Sorry, Tip: No politics is local anymore
by Mike Killalea, NSD president
Former Democratic Speaker of the House Tip O’Neill famously claimed that “all politics is local.” Well, in today’s hyper-partisan atmosphere, the opposite is coming true: No politics are local.
Even Lago Vista's recent city government race showed signs of partisanship, despite its purportedly nonpartisan structure. Two candidates are officers of the local Republican Club (Not that there’s anything wrong with that, Jerry!) And one prominent candidate told me that a “coalition” was opposed to him. “It didn’t used to be that way in local politics,” he observed. (These comments were subsequently amplified and commented on through social media.)
No politics is local anymore.
Increasingly, local elections are moving toward greater partisanship (1,2). We’ve certainly seen school board politics slide into partisanship. The frenzy was driven by conservative scare tactics — scares that kids will be “groomed,” or will be shamed for their white heritage by critical race theory. (In my experience, school-board meetings of the past were always excellent therapy for insomniacs. Today: Not so much)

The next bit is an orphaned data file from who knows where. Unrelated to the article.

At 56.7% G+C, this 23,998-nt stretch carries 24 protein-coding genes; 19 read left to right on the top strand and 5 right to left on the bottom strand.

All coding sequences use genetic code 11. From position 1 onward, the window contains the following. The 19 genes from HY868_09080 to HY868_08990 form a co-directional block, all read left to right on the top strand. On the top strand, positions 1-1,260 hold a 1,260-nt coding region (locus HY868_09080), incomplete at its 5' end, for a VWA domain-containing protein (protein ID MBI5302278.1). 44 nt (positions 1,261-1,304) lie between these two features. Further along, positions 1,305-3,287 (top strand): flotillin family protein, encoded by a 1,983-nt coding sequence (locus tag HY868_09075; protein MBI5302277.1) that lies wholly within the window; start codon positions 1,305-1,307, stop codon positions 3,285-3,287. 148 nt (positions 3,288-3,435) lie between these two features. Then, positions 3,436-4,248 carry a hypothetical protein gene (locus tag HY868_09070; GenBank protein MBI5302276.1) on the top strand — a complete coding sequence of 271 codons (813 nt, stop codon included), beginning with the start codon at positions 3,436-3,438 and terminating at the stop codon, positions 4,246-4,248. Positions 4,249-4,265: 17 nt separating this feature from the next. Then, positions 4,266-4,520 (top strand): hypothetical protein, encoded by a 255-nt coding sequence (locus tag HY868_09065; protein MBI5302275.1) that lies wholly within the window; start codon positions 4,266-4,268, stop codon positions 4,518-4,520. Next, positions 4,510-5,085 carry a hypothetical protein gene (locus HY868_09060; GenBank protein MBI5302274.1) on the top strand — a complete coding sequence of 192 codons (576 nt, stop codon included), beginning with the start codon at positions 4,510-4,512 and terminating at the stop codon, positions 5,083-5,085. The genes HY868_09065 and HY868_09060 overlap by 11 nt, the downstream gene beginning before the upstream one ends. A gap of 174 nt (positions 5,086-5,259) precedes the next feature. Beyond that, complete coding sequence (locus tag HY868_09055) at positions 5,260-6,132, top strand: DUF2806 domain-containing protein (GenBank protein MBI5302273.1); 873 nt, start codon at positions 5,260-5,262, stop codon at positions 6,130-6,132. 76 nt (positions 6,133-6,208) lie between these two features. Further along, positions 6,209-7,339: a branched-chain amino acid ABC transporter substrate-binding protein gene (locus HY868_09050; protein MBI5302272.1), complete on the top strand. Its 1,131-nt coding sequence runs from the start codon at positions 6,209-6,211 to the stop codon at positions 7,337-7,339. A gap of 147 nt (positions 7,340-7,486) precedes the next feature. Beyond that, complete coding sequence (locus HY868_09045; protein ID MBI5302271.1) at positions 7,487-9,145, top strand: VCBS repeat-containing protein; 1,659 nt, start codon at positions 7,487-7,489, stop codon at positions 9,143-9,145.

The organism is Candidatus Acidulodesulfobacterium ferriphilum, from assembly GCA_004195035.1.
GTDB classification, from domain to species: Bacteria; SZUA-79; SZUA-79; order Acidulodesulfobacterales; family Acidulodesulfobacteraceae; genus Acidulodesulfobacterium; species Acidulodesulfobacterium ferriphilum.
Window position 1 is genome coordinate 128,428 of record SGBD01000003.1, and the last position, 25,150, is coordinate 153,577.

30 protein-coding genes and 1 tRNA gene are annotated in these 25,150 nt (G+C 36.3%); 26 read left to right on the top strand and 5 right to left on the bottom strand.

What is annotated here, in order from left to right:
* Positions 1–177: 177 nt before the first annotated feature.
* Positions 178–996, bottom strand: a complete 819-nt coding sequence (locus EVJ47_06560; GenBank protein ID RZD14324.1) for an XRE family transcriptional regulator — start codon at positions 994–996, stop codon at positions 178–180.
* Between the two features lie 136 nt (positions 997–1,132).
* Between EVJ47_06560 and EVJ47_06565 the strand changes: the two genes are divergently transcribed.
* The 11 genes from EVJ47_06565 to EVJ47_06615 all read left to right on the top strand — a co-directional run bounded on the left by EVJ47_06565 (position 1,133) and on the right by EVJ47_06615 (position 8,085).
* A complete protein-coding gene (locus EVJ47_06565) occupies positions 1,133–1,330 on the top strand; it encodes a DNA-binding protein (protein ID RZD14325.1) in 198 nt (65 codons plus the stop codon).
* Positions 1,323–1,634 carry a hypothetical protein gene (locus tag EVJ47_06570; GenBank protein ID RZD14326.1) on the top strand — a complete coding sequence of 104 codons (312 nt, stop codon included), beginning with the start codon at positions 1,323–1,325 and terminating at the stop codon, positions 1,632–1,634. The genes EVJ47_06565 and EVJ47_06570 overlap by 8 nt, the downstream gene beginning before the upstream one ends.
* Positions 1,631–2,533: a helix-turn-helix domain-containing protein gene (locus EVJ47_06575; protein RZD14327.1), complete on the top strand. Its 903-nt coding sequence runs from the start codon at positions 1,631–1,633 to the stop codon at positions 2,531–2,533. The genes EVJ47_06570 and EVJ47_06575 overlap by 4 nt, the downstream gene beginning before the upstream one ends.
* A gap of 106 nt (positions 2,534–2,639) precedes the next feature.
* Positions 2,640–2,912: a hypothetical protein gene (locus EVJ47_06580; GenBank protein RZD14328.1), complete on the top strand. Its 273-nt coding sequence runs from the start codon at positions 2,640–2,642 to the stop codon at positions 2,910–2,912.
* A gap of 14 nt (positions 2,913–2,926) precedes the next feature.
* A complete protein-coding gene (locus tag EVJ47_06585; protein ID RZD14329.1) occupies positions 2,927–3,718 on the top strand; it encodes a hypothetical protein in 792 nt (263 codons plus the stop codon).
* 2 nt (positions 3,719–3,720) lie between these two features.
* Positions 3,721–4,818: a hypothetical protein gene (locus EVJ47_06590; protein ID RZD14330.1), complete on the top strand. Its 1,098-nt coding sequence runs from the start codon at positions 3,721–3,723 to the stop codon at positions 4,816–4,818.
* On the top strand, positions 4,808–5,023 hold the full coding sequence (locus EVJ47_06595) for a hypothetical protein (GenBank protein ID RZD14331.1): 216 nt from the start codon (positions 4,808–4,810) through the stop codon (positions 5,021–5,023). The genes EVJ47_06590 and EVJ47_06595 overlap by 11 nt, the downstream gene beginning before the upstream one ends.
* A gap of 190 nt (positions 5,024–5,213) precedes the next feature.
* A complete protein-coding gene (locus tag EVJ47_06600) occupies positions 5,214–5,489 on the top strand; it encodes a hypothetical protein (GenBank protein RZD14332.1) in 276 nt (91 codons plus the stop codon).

Making local elections nonpartisan was a product of the wave of Progressive Era reforms of the late 19th Century. The goal was to combat machine politics. In those days, a mayor or other machine operator could dole out patronage jobs and contracts in exchange for votes to keep himself and his party in power (1).
Today, more than half of races in local US elections are nonpartisan. That’s a lot of data. And analyses show three primary tendencies for nonpartisan races (3):
Voter turnout tends to be an average 10% less in nonpartisan elections than partisan elections (also note 4)
Candidates' party affiliations have less impact on voters in nonpartisan elections
Absent party identification, people tend to vote for incumbents
Some jurisdictions are moving toward nonpartisan primaries as a way to ease the throttle off left-right extremism. The idea is that this will largely remove the threat of “primarying” a candidate perceived not to pass the day’s reactionary litmus test, I suppose.
However, one must wonder where this push is coming from.
Whatever the reasons and outcomes, nonpartisan elections can become Trojan Horses for partisans and incumbents.